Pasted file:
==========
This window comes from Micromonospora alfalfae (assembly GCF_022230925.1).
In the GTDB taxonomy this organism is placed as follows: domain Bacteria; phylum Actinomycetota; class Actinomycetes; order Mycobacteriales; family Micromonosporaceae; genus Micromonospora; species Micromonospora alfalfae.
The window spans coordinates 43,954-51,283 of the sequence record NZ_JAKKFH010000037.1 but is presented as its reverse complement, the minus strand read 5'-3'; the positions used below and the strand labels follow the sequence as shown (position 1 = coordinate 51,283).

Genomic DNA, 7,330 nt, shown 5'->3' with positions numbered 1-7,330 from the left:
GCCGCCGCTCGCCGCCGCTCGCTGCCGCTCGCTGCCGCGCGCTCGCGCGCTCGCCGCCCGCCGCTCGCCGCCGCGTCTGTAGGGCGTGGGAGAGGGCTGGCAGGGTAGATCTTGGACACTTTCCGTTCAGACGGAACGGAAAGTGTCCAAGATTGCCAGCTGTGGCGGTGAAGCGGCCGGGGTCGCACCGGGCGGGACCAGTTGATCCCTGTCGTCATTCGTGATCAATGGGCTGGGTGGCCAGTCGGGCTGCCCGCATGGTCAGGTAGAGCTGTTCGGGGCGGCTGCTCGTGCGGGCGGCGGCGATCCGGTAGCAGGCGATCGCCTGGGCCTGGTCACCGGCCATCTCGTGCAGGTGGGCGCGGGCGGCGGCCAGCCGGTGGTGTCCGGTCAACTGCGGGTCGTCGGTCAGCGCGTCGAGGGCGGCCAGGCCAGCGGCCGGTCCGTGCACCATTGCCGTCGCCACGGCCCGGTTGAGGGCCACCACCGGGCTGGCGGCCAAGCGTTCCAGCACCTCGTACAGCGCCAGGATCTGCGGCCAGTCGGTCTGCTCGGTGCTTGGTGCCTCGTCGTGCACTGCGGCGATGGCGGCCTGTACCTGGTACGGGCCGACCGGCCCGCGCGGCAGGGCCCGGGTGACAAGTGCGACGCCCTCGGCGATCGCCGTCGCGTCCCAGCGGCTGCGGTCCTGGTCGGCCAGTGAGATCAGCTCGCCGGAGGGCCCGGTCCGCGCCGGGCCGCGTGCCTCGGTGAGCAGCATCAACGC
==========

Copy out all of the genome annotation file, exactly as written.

This window comes from Micromonospora alfalfae (assembly GCF_022230925.1).
In the GTDB taxonomy this organism is placed as follows: domain Bacteria; phylum Actinomycetota; class Actinomycetes; order Mycobacteriales; family Micromonosporaceae; genus Micromonospora; species Micromonospora alfalfae.
The window spans coordinates 43,954-51,283 of the sequence record NZ_JAKKFH010000037.1 but is presented as its reverse complement, the minus strand read 5'-3'; the positions used below and the strand labels follow the sequence as shown (position 1 = coordinate 51,283).

Genomic DNA, 7,330 nt, shown 5'->3' with positions numbered 1-7,330 from the left:
GCCGCCGCTCGCCGCCGCTCGCTGCCGCTCGCTGCCGCGCGCTCGCGCGCTCGCCGCCCGCCGCTCGCCGCCGCGTCTGTAGGGCGTGGGAGAGGGCTGGCAGGGTAGATCTTGGACACTTTCCGTTCAGACGGAACGGAAAGTGTCCAAGATTGCCAGCTGTGGCGGTGAAGCGGCCGGGGTCGCACCGGGCGGGACCAGTTGATCCCTGTCGTCATTCGTGATCAATGGGCTGGGTGGCCAGTCGGGCTGCCCGCATGGTCAGGTAGAGCTGTTCGGGGCGGCTGCTCGTGCGGGCGGCGGCGATCCGGTAGCAGGCGATCGCCTGGGCCTGGTCACCGGCCATCTCGTGCAGGTGGGCGCGGGCGGCGGCCAGCCGGTGGTGTCCGGTCAACTGCGGGTCGTCGGTCAGCGCGTCGAGGGCGGCCAGGCCAGCGGCCGGTCCGTGCACCATTGCCGTCGCCACGGCCCGGTTGAGGGCCACCACCGGGCTGGCGGCCAAGCGTTCCAGCACCTCGTACAGCGCCAGGATCTGCGGCCAGTCGGTCTGCTCGGTGCTTGGTGCCTCGTCGTGCACTGCGGCGATGGCGGCCTGTACCTGGTACGGGCCGACCGGCCCGCGCGGCAGGGCCCGGGTGACAAGTGCGACGCCCTCGGCGATCGCCGTCGCGTCCCAGCGGCTGCGGTCCTGGTCGGCCAGTGAGATCAGCTCGCCGGAGGGCCCGGTCCGCGCCGGGCCGCGTGCCTCGGTGAGCAGCATCAACGC